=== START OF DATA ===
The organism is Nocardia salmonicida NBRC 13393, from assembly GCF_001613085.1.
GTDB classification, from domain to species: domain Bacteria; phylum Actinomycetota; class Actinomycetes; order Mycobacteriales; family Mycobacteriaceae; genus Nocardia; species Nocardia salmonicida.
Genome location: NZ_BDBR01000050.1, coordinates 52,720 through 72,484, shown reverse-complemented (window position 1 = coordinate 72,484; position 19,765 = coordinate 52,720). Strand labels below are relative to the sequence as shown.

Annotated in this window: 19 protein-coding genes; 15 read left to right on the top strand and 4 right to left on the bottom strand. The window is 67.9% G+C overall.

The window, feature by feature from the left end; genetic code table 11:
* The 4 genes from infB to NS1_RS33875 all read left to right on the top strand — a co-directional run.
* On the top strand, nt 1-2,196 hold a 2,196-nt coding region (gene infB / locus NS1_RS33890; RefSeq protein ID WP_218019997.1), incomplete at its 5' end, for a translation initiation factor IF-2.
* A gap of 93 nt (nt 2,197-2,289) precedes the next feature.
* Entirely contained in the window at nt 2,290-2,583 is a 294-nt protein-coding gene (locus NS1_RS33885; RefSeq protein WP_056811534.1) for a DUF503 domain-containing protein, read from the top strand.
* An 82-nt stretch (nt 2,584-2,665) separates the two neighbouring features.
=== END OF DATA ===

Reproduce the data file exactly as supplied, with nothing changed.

The organism is Nocardia salmonicida NBRC 13393, from assembly GCF_001613085.1.
GTDB classification, from domain to species: domain Bacteria; phylum Actinomycetota; class Actinomycetes; order Mycobacteriales; family Mycobacteriaceae; genus Nocardia; species Nocardia salmonicida.
Genome location: NZ_BDBR01000050.1, coordinates 52,720 through 72,484, shown reverse-complemented (window position 1 = coordinate 72,484; position 19,765 = coordinate 52,720). Strand labels below are relative to the sequence as shown.

Annotated in this window: 19 protein-coding genes; 15 read left to right on the top strand and 4 right to left on the bottom strand. The window is 67.9% G+C overall.

The window, feature by feature from the left end; genetic code table 11:
* The 4 genes from infB to NS1_RS33875 all read left to right on the top strand — a co-directional run.
* On the top strand, nt 1-2,196 hold a 2,196-nt coding region (gene infB / locus NS1_RS33890; RefSeq protein ID WP_218019997.1), incomplete at its 5' end, for a translation initiation factor IF-2.
* A gap of 93 nt (nt 2,197-2,289) precedes the next feature.
* Entirely contained in the window at nt 2,290-2,583 is a 294-nt protein-coding gene (locus NS1_RS33885; RefSeq protein WP_056811534.1) for a DUF503 domain-containing protein, read from the top strand.
* An 82-nt stretch (nt 2,584-2,665) separates the two neighbouring features.